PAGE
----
I had two Peace Corps friends come out for a visit to Hohoe today which was nice so I felt obliged to post a little bit about it. There appears to be two very large benefits to living here in Hohoe: Monday and Friday are market days, and the Barclay's bank located just down the road from my campus lodgings. I sense that there will be several chances to meet and greet fellow volunteers while they do their shopping and banking on certain days.
Market days are where most vendors will show off their wares. It is the largest market in the general area and it brings out a lot of people, including volunteers from neighboring towns. Two times a week I have a chance at seeing some of my counterparts. That is a good thing.
And the Barclay's bank here is one of the few branches around for some 30 or 40 kilometers and most people who live in more remote areas are likely to come directly to Hohoe to make withdrawals than not. Most PCVs were set up with Barclay's back during training days, and now we have money stashed there to use. Dan and Chris made the trip from not too far distances to pick up a few more items for their respective homes and gave me a call to see if I wanted to meet up. I couldn't resist the offer and trudged my way down the road a bit to see if I could find them and also stop in at the bank to make a withdrawal of my own.
Today was a bit warmer in the afternoon than I had anticipated as the sun shone brightly so as I made my way out of the gate from the campus I could feel the sweat start to pour down my temple and back. That is one of the more uncomfortable feelings here, the sweat dripping and rolling down as you read, eat, sleepwalk, ponder, or whatever you might do that requires nominal effort. There is no stopping it and if you are sweating then you are not yet in heat-stroke territory, so count your blessings and just deal with it for a while. Like two years maybe.
Just the same, it was good to walk around a bit today. I had a goal of talking to ten people and I think I hit my quota before I even met up with the other volunteers. I love the expression on the faces of locals as I try take a hacksaw to their language in hopes of impressing them. They are impressed, but their unsuppressed laughter makes me feel that they can also hear a thick accent and mangled verbs buried somewhere deep in the carnage of what I just said. The man at the bank did appreciate the effort and paid me a compliment. I happened to also meet a man who wants to try setting up a computer lab for children within the community. I approach this type of conversation with a tiny bit of apprehension as I don't know who the person is and how serious they are, but I remain open to listening and finding out more information.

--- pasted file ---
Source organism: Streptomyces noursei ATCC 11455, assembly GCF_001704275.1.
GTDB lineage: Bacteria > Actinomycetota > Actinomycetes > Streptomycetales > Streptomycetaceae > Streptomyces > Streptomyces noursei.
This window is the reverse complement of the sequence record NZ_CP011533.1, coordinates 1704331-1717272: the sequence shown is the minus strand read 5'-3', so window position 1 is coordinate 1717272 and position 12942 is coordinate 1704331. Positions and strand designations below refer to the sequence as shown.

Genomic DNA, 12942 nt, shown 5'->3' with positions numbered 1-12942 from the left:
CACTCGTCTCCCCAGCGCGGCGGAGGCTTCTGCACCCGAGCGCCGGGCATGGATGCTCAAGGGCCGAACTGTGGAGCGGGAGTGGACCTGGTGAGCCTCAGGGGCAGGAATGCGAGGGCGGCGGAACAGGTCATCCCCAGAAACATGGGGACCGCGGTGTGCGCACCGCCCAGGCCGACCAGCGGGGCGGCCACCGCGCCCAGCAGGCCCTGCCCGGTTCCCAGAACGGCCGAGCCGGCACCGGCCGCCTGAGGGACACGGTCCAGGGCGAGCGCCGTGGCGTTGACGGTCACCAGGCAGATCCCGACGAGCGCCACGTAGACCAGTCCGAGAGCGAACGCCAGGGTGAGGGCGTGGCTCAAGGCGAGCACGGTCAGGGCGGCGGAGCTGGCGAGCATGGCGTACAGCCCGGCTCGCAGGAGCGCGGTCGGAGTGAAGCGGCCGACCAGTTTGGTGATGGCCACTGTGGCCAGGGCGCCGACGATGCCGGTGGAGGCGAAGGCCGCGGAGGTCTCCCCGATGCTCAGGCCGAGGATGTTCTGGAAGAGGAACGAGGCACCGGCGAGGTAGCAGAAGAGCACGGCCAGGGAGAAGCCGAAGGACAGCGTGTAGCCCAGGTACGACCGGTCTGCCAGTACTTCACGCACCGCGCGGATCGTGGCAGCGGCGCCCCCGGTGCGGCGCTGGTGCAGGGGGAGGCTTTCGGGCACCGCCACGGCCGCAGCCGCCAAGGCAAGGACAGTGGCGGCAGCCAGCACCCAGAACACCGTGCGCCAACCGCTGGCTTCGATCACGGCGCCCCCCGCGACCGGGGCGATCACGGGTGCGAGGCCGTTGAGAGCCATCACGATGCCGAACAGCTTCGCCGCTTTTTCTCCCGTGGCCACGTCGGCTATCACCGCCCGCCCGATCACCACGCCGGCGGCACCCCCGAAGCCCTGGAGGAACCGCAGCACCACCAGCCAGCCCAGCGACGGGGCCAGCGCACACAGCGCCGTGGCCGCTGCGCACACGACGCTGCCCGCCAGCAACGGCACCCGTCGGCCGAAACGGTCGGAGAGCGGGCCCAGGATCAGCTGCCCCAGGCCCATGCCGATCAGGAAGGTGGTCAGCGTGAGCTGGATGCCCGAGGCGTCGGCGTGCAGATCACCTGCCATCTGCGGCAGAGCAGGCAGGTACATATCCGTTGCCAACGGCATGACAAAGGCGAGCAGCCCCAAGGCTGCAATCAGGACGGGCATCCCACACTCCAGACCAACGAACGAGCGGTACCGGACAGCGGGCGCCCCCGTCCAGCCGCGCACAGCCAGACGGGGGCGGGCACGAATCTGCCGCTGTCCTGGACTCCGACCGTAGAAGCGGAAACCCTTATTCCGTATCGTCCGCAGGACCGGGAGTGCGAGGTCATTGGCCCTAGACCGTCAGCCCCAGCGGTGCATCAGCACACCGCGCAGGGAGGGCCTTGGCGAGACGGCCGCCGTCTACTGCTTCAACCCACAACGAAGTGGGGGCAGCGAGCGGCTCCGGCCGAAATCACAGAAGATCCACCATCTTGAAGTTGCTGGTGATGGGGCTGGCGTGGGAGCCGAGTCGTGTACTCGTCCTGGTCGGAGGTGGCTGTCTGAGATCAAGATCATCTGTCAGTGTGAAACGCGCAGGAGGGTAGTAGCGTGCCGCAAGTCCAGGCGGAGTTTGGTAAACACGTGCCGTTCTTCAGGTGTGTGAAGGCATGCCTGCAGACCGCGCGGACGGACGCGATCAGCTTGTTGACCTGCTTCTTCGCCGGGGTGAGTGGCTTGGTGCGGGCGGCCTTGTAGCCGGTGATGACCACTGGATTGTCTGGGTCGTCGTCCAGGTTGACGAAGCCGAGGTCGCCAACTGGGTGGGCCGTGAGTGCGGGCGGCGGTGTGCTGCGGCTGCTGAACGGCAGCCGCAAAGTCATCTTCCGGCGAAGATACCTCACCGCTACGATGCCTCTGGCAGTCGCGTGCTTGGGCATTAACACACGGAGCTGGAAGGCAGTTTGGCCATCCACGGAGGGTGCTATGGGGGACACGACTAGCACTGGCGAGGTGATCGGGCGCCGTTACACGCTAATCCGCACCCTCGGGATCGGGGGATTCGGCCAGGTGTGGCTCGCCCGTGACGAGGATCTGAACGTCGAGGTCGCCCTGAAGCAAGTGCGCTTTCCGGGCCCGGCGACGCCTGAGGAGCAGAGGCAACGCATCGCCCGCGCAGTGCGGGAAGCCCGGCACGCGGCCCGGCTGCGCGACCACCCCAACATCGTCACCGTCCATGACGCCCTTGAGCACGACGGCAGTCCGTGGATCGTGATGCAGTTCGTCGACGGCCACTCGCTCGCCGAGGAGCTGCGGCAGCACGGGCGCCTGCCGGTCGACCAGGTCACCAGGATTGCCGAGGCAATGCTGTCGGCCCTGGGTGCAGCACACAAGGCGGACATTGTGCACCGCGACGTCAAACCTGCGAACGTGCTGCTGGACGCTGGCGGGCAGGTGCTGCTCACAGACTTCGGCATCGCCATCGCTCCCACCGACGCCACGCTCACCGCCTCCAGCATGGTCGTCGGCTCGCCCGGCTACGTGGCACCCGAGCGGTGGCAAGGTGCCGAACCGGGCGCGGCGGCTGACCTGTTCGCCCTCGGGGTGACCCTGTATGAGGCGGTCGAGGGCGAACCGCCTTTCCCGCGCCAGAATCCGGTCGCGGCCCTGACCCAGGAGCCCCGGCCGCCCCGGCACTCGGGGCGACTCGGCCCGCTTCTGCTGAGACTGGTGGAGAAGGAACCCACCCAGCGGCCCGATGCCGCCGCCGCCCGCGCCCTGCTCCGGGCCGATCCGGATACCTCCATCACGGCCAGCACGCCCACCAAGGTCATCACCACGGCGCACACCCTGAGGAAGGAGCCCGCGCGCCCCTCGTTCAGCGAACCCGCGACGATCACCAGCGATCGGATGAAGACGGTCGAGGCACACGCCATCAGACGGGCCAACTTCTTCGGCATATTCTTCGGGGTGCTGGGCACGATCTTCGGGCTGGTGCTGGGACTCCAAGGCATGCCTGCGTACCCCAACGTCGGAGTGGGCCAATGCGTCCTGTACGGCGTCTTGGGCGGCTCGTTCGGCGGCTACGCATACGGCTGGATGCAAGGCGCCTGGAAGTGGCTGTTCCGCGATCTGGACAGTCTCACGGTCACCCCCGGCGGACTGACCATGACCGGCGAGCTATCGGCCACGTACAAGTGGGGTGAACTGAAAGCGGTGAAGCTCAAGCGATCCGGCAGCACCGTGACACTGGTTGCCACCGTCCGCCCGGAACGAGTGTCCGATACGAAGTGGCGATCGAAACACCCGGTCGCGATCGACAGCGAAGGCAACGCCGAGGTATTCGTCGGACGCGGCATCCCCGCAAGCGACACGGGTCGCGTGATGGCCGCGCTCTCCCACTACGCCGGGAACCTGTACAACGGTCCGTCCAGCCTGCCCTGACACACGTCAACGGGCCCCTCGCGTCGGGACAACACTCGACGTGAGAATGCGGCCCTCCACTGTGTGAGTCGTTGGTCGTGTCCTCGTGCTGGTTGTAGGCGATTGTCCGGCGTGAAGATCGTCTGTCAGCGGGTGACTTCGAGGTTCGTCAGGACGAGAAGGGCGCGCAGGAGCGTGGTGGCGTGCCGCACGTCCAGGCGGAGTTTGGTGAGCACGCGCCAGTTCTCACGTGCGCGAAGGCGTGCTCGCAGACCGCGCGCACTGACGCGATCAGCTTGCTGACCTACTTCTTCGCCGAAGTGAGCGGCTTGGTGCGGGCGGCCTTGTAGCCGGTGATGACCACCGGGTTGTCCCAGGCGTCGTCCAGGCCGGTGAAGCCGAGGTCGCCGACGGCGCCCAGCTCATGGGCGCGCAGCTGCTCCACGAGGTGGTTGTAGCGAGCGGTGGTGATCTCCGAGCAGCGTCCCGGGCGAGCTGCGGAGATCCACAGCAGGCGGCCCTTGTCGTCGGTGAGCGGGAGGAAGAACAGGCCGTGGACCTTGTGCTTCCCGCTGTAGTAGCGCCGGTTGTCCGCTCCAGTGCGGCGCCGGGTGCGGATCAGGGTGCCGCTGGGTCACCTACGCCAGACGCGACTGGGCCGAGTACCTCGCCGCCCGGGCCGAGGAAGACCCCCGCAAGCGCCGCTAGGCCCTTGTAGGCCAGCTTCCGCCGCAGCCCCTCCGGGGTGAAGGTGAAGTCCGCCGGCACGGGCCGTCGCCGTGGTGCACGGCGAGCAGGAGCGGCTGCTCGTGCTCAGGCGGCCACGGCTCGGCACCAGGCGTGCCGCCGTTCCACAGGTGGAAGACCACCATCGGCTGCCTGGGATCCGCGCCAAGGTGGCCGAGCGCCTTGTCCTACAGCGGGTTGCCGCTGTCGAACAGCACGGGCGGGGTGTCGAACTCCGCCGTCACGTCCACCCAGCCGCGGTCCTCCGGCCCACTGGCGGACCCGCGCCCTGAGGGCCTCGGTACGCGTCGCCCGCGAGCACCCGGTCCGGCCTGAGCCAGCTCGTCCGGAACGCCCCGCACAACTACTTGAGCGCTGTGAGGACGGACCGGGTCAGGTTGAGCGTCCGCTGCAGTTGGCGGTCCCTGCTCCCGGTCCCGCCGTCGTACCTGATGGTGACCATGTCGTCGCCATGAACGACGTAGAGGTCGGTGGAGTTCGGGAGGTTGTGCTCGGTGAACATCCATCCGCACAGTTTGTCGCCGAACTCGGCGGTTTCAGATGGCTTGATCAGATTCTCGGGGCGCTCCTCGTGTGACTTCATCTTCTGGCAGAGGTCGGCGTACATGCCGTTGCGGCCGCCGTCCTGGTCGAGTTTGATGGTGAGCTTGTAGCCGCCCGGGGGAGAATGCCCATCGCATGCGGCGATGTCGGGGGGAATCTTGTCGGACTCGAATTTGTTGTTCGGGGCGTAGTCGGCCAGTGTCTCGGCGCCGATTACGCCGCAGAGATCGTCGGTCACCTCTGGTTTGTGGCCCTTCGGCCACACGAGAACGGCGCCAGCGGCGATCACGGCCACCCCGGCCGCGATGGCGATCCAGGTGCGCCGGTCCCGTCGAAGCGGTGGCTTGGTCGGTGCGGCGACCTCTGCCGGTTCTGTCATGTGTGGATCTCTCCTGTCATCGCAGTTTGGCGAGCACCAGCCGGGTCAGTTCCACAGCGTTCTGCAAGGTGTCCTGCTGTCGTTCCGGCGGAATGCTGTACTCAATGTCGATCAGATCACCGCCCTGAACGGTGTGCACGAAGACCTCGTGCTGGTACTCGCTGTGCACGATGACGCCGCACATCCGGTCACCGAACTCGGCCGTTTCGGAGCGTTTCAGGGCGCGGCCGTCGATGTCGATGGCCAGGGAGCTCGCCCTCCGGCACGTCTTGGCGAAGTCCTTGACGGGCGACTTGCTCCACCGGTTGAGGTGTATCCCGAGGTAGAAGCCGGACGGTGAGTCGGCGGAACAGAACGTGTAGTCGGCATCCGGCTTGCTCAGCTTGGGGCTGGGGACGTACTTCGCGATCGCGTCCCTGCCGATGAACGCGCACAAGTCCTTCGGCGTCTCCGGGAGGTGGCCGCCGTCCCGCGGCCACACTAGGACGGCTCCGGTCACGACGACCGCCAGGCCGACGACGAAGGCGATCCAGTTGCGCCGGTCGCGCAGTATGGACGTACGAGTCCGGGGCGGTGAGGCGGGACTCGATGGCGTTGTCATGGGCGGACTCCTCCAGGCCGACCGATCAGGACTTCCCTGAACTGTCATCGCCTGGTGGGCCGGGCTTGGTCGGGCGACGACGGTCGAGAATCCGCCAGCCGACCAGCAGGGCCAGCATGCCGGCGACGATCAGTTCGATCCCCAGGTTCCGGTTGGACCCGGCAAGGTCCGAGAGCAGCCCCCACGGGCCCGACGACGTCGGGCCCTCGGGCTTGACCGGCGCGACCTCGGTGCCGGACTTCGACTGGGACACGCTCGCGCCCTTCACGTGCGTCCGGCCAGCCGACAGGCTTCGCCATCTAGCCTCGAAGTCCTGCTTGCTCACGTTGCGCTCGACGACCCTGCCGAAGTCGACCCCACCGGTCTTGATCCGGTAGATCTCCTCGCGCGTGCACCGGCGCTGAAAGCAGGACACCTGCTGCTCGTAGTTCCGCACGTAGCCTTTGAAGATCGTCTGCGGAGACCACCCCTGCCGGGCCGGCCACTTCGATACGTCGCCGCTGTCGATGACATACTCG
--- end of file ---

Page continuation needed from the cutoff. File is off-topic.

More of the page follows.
Where was I? Oh, right, the two yevus (yay-VUs, foreigners in the Ewe language) who visited me. Dan and Chris took a taxi to town and did their errands as I arrived on the main drag. We walked to Melcom's which is a store that is more one which we would see back in the states. I have heard another volunteer describe it as Walmart meets a damaged freight store. That isn't too far off from what I have seen. Still, it is a nice big store with plenty of things to buy. Most other stores here are akin to sheds that are about eight feet by eight feet, or buildings with long rows of shops that are about double that size. Finding a store that has aisles is a novelty.
We left the store with our purchases (I had to get my necessities of an iron, tea, and rope) and strolled back towards the lorry station for both guys to catch a ride home. I said my goodbyes and found out that I could be expecting more visitors in the next two days as more PCVs are going to be swinging by. Have I said that I am having a good time in Peace Corps lately? I should say it more often.
From the lorry station it was about a half-hour walk back to my abode on campus. I heard from a newly minted friend here that I might be given a chance to move into the domicile that will be my home for two years relatively soon. That is good news, but I already know that I am soft when it comes to accepting meals prepared for me. The school has given me three square meals a day since I got here due to my being put up in the guest house. I am sure that I will be fine. I hope. Maybe there is a pizza joint somewhere close by that does delivery.